For the second time in her career, Coenen showed that she can last longer than most women against Santos, but once again, she took a bad beating and a loss at the hands of the “Cyborg.” Namajunas faced the tough Tecia Torres and lost a hard-fought decision that got the main card off to an explosive start.

Both bouts were entertaining and give enough argument on their own that women’s MMA deserves our collective attention. Check out the main event above and Namajunas vs. Torres after the jump and see what we mean.

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Cris Cyborg Reclaims Title as “World’s Scariest Woman” (Also, a Belt. ADORBZ)

“It’s like they sized it just for me!”  PicProps:  Ester Lin / InvictFC 

Cris Cyborg reclaimed her place on the throne as #1 Woman in the World You Definitely Do Not Want to Fuck With (plus Invicta’s featherweight championship or whatever) with a methodical four-round thrashing of Forever #2 Marloes Coenen.  Coenen was seen as the most legitimate challenger for Cyborg at 145 (in fairness, 145 is a division that could charitably be compared to a blasted desert), and Cyborg goes and does this shit:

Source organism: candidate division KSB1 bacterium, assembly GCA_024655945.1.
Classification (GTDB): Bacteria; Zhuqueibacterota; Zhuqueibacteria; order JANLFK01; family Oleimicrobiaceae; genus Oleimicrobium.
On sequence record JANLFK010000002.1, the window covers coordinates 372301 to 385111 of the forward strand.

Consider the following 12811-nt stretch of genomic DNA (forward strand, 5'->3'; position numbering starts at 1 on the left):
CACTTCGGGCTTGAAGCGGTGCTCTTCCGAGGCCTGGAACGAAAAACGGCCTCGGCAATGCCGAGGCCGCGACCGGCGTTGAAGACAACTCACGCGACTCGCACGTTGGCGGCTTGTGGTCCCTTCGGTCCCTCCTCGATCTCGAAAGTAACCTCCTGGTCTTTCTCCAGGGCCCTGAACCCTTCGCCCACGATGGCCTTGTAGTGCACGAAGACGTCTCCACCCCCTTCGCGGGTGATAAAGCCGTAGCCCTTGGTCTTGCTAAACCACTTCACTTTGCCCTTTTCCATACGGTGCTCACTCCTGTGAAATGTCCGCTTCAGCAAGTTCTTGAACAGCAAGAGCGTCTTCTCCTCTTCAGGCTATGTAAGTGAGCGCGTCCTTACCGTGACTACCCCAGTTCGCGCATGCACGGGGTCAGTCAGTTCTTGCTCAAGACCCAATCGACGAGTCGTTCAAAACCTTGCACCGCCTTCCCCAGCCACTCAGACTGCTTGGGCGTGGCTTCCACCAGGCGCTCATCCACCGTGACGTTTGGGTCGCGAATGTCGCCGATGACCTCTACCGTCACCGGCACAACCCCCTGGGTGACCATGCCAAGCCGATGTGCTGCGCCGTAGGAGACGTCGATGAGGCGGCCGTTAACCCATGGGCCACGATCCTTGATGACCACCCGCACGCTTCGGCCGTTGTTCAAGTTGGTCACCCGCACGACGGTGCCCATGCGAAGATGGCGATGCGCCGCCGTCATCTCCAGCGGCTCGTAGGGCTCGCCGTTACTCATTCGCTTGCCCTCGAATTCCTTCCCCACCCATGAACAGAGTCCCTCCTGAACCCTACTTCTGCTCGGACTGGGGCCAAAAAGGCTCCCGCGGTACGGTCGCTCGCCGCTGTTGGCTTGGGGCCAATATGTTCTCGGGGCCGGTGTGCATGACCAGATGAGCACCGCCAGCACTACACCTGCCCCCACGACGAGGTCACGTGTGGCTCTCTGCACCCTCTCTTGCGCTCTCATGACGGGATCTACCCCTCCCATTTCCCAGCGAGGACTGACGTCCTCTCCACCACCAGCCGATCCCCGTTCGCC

Jesus Christ man, Cyborg is throwing Coenen around like she’s Lexington Steele FFS.

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Must-See Video: ‘Road to Coenen vs. Cyborg’ Traces the History, Rivalry of Two WMMA Legends


(Props: YouTube.com/InvictaFC)

Rose Namajunas isn’t the only reason to stay home and watch Invicta FC 6 on Saturday night. The 13-fight card features a generous lineup of entertaining scrappers, and will be headlined by the biggest women’s MMA matchup you’ll find outside of the UFC — Cris Cyborg vs. Marloes Coenen, throwing down for Invicta’s inaugural featherweight title.